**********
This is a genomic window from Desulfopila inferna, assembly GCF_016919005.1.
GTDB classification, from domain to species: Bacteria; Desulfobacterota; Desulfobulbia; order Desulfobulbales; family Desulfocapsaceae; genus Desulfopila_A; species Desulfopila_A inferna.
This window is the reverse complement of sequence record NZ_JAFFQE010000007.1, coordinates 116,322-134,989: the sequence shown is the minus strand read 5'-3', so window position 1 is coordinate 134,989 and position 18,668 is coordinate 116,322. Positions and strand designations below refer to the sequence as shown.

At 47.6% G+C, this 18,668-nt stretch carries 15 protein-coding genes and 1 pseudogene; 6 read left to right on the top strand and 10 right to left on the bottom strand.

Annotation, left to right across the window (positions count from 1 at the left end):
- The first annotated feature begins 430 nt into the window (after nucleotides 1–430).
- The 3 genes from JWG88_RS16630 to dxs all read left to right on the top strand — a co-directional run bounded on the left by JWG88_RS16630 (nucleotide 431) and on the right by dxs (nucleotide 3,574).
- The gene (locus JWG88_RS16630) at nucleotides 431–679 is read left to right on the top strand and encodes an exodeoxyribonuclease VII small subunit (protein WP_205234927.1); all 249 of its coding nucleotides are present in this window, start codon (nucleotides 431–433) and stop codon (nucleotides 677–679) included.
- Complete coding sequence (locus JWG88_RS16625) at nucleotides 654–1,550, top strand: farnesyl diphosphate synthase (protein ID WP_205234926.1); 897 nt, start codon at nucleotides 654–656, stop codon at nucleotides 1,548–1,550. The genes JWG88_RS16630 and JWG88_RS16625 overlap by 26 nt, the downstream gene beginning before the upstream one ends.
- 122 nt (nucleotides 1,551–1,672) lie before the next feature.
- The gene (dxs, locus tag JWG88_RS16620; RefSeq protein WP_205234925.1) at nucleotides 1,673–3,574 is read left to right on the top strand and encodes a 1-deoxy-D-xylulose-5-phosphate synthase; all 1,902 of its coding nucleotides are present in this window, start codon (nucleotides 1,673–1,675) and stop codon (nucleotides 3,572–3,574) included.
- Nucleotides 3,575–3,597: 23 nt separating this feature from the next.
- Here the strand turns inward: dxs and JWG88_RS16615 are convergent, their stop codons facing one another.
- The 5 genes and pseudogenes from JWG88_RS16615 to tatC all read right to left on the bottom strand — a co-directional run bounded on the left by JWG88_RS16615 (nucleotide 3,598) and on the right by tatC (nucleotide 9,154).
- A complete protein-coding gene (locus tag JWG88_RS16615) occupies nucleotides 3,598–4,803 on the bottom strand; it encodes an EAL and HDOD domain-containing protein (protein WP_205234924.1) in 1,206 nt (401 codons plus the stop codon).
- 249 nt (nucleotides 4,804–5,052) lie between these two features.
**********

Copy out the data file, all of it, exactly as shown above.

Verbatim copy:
This is a genomic window from Desulfopila inferna, assembly GCF_016919005.1.
GTDB classification, from domain to species: Bacteria; Desulfobacterota; Desulfobulbia; order Desulfobulbales; family Desulfocapsaceae; genus Desulfopila_A; species Desulfopila_A inferna.
This window is the reverse complement of sequence record NZ_JAFFQE010000007.1, coordinates 116,322-134,989: the sequence shown is the minus strand read 5'-3', so window position 1 is coordinate 134,989 and position 18,668 is coordinate 116,322. Positions and strand designations below refer to the sequence as shown.

At 47.6% G+C, this 18,668-nt stretch carries 15 protein-coding genes and 1 pseudogene; 6 read left to right on the top strand and 10 right to left on the bottom strand.

Annotation, left to right across the window (positions count from 1 at the left end):
- The first annotated feature begins 430 nt into the window (after nucleotides 1–430).
- The 3 genes from JWG88_RS16630 to dxs all read left to right on the top strand — a co-directional run bounded on the left by JWG88_RS16630 (nucleotide 431) and on the right by dxs (nucleotide 3,574).
- The gene (locus JWG88_RS16630) at nucleotides 431–679 is read left to right on the top strand and encodes an exodeoxyribonuclease VII small subunit (protein WP_205234927.1); all 249 of its coding nucleotides are present in this window, start codon (nucleotides 431–433) and stop codon (nucleotides 677–679) included.
- Complete coding sequence (locus JWG88_RS16625) at nucleotides 654–1,550, top strand: farnesyl diphosphate synthase (protein ID WP_205234926.1); 897 nt, start codon at nucleotides 654–656, stop codon at nucleotides 1,548–1,550. The genes JWG88_RS16630 and JWG88_RS16625 overlap by 26 nt, the downstream gene beginning before the upstream one ends.
- 122 nt (nucleotides 1,551–1,672) lie before the next feature.
- The gene (dxs, locus tag JWG88_RS16620; RefSeq protein WP_205234925.1) at nucleotides 1,673–3,574 is read left to right on the top strand and encodes a 1-deoxy-D-xylulose-5-phosphate synthase; all 1,902 of its coding nucleotides are present in this window, start codon (nucleotides 1,673–1,675) and stop codon (nucleotides 3,572–3,574) included.
- Nucleotides 3,575–3,597: 23 nt separating this feature from the next.
- Here the strand turns inward: dxs and JWG88_RS16615 are convergent, their stop codons facing one another.
- The 5 genes and pseudogenes from JWG88_RS16615 to tatC all read right to left on the bottom strand — a co-directional run bounded on the left by JWG88_RS16615 (nucleotide 3,598) and on the right by tatC (nucleotide 9,154).
- A complete protein-coding gene (locus tag JWG88_RS16615) occupies nucleotides 3,598–4,803 on the bottom strand; it encodes an EAL and HDOD domain-containing protein (protein WP_205234924.1) in 1,206 nt (401 codons plus the stop codon).
- 249 nt (nucleotides 4,804–5,052) lie between these two features.